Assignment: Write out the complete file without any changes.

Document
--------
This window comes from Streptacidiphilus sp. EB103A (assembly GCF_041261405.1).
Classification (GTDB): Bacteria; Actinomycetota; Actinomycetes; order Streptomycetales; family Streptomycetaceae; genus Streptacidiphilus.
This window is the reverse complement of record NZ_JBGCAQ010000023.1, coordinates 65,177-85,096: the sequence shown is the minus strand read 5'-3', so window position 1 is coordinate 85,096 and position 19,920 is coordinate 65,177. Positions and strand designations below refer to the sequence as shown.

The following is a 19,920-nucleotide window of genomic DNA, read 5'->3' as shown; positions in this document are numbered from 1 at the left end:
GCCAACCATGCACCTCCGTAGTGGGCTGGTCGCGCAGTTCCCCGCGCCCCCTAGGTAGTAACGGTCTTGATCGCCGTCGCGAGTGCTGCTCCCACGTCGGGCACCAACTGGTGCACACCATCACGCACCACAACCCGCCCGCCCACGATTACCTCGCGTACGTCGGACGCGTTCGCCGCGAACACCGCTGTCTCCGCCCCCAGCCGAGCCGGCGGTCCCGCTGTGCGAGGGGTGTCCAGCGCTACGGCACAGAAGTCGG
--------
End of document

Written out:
This window comes from Streptacidiphilus sp. EB103A (assembly GCF_041261405.1).
Classification (GTDB): Bacteria; Actinomycetota; Actinomycetes; order Streptomycetales; family Streptomycetaceae; genus Streptacidiphilus.
This window is the reverse complement of record NZ_JBGCAQ010000023.1, coordinates 65,177-85,096: the sequence shown is the minus strand read 5'-3', so window position 1 is coordinate 85,096 and position 19,920 is coordinate 65,177. Positions and strand designations below refer to the sequence as shown.

The following is a 19,920-nucleotide window of genomic DNA, read 5'->3' as shown; positions in this document are numbered from 1 at the left end:
GCCAACCATGCACCTCCGTAGTGGGCTGGTCGCGCAGTTCCCCGCGCCCCCTAGGTAGTAACGGTCTTGATCGCCGTCGCGAGTGCTGCTCCCACGTCGGGCACCAACTGGTGCACACCATCACGCACCACAACCCGCCCGCCCACGATTACCTCGCGTACGTCGGACGCGTTCGCCGCGAACACCGCTGTCTCCGCCCCCAGCCGAGCCGGCGGTCCCGCTGTGCGAGGGGTGTCCAGCGCTACGGCACAGAAGTCGG